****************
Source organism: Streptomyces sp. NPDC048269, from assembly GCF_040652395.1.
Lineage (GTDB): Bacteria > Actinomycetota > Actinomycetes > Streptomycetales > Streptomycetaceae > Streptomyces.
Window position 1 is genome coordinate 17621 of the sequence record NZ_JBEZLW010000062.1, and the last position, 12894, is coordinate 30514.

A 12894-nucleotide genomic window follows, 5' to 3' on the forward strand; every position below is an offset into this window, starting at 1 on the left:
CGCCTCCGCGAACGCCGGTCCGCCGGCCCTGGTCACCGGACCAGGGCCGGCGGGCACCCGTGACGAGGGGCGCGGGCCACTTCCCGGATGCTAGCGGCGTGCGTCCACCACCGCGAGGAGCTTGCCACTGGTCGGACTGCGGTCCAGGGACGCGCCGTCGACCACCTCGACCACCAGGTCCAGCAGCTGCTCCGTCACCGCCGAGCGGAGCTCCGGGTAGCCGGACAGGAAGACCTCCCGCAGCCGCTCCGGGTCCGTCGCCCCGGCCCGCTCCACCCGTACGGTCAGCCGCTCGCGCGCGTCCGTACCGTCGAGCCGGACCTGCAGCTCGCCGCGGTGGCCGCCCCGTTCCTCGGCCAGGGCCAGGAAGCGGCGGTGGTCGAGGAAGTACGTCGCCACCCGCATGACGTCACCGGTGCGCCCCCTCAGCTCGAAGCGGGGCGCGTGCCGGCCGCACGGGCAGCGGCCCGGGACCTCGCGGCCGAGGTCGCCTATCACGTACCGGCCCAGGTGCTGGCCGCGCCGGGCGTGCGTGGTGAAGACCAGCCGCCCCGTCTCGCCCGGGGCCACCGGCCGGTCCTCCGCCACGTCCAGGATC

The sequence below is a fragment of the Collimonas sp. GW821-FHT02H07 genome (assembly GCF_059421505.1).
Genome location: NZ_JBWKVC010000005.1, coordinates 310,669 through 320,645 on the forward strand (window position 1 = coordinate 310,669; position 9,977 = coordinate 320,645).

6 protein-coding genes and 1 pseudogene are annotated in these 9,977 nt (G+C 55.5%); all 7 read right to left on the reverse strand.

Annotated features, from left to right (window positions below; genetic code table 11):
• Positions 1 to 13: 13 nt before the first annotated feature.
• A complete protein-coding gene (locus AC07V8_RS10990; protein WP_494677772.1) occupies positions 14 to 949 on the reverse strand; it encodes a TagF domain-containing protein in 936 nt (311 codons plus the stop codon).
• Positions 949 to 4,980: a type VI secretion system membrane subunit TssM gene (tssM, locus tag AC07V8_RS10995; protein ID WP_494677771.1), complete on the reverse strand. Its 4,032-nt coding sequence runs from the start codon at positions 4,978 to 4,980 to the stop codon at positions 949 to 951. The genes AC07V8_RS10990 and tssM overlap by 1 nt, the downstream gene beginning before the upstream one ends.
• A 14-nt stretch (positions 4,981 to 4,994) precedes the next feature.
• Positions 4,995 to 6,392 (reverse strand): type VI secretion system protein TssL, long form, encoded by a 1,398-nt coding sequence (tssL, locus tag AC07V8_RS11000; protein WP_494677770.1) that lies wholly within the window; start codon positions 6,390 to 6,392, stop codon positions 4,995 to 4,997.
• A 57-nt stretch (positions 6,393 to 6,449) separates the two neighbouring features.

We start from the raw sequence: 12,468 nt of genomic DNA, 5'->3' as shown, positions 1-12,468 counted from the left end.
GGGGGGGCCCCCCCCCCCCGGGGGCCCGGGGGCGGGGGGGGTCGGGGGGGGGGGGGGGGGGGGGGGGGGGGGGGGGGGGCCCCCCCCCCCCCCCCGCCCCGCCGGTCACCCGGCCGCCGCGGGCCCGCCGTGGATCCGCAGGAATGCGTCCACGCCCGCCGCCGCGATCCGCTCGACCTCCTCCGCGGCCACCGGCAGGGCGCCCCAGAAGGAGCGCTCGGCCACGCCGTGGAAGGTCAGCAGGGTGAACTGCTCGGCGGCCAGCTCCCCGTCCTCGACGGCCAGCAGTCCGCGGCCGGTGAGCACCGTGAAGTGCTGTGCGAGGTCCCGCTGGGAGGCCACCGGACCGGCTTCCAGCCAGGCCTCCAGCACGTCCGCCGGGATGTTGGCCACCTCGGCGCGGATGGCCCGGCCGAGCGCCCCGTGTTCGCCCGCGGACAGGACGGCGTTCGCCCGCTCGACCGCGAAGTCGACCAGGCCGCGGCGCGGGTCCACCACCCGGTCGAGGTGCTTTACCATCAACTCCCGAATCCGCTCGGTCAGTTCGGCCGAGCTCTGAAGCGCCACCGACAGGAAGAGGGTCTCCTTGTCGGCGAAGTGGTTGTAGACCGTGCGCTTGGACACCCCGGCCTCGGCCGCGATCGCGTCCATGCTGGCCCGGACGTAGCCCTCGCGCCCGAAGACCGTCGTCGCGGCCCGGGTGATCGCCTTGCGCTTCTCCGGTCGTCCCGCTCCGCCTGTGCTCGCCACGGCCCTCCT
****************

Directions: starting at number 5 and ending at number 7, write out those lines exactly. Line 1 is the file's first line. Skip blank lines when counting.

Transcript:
CGCCTCCGCGAACGCCGGTCCGCCGGCCCTGGTCACCGGACCAGGGCCGGCGGGCACCCGTGACGAGGGGCGCGGGCCACTTCCCGGATGCTAGCGGCGTGCGTCCACCACCGCGAGGAGCTTGCCACTGGTCGGACTGCGGTCCAGGGACGCGCCGTCGACCACCTCGACCACCAGGTCCAGCAGCTGCTCCGTCACCGCCGAGCGGAGCTCCGGGTAGCCGGACAGGAAGACCTCCCGCAGCCGCTCCGGGTCCGTCGCCCCGGCCCGCTCCACCCGTACGGTCAGCCGCTCGCGCGCGTCCGTACCGTCGAGCCGGACCTGCAGCTCGCCGCGGTGGCCGCCCCGTTCCTCGGCCAGGGCCAGGAAGCGGCGGTGGTCGAGGAAGTACGTCGCCACCCGCATGACGTCACCGGTGCGCCCCCTCAGCTCGAAGCGGGGCGCGTGCCGGCCGCACGGGCAGCGGCCCGGGACCTCGCGGCCGAGGTCGCCTATCACGTACCGGCCCAGGTGCTGGCCGCGCCGGGCGTGCGTGGTGAAGACCAGCCGCCCCGTCTCGCCCGGGGCCACCGGCCGGTCCTCCGCCACGTCCAGGATC

The sequence below is a fragment of the Collimonas sp. GW821-FHT02H07 genome (assembly GCF_059421505.1).
Genome location: NZ_JBWKVC010000005.1, coordinates 310,669 through 320,645 on the forward strand (window position 1 = coordinate 310,669; position 9,977 = coordinate 320,645).